Écorchés are literally ‘flayed’ figures, which show the muscles of the body without skin. They were a popular way of displaying the body in Renaissance engravings. Three-dimensional versions were also produced throughout Europe. Originally they were life-sized models, used in medical and art academies. Small-scale versions also became collectors’ items, valued for their visual qualities. These were produced in ivory, bronze, plaster and wood, and displayed in self-consciously heroic poses.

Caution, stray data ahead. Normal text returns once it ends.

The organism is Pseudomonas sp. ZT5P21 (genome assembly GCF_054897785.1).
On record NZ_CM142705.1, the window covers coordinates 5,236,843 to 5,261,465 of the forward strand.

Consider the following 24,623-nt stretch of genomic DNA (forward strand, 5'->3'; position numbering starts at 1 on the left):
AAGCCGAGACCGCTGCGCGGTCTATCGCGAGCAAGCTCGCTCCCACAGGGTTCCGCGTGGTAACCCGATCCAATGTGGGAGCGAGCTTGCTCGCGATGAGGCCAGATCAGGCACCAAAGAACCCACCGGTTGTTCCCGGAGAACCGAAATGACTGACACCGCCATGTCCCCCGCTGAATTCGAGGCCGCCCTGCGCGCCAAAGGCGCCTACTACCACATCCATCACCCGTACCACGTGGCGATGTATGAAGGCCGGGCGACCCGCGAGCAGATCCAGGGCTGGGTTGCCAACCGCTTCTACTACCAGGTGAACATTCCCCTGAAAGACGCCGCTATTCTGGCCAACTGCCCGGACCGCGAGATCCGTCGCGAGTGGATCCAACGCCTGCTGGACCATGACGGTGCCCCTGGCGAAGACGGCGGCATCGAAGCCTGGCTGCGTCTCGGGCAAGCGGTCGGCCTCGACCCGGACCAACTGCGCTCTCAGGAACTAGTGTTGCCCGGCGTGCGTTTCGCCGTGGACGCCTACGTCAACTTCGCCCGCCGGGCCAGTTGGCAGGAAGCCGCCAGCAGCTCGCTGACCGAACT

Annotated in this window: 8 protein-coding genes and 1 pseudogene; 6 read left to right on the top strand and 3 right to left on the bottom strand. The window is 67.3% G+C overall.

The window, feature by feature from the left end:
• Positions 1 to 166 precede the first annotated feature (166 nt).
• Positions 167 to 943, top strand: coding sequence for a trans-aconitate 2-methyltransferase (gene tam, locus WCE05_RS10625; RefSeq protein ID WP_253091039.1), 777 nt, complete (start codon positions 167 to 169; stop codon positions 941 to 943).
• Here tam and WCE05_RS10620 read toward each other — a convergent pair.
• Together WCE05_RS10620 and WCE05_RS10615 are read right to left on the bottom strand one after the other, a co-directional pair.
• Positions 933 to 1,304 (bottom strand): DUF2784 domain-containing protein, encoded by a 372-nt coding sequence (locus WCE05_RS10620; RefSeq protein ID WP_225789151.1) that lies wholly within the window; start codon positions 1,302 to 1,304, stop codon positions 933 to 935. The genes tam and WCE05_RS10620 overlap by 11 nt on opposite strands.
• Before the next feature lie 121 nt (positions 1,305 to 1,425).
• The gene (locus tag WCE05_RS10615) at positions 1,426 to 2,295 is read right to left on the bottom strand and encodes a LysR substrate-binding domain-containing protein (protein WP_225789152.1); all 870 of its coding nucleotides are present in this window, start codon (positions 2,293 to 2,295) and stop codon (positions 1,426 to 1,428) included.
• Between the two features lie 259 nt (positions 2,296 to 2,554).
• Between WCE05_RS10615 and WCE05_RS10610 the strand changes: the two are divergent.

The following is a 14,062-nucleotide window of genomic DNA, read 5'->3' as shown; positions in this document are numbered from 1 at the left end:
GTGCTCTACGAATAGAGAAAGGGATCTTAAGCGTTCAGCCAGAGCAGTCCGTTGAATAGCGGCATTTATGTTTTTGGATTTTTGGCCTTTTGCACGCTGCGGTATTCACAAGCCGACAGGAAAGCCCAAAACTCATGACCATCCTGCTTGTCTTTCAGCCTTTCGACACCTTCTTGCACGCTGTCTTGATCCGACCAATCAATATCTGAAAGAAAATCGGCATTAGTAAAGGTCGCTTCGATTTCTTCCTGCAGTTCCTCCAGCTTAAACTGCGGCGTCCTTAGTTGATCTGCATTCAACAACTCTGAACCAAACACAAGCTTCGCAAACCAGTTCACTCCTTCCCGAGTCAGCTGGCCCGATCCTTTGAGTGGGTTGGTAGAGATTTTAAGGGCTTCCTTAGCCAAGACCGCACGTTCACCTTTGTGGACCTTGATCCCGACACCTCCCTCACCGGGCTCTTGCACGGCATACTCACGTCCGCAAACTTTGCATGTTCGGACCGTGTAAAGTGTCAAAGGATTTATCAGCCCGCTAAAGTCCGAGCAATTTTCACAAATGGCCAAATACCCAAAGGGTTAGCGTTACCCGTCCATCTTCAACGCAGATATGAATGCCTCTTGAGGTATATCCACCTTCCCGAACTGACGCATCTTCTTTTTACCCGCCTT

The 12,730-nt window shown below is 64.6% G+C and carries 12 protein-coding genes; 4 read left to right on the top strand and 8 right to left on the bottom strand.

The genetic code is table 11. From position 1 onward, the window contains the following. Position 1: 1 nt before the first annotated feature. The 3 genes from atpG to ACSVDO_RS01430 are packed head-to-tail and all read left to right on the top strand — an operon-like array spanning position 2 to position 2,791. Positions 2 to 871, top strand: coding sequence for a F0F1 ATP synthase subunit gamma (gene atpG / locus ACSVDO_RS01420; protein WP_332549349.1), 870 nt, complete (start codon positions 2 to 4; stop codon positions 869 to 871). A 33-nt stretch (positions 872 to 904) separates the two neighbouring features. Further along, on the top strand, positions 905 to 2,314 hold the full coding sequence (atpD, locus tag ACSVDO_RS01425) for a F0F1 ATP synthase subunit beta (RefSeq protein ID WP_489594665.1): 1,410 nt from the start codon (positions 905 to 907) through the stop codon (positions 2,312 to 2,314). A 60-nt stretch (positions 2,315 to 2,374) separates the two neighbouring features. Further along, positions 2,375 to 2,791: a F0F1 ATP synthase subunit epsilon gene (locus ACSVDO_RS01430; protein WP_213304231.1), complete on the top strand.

A well-known figure, especially one by a famous sculptor, might be reproduced in miniature all over Europe.
J Clair, L’ame du corps: arts et sciences 1793 – 1993, RMN (Réunion des Musées Nationaux), (Gallimard: Électa, 1993)
M Kemp and M Wallace, Spectacular Bodies: The Art And Science Of The Human Body From Leonardo To Now (Berkeley: University of California Press, 2000)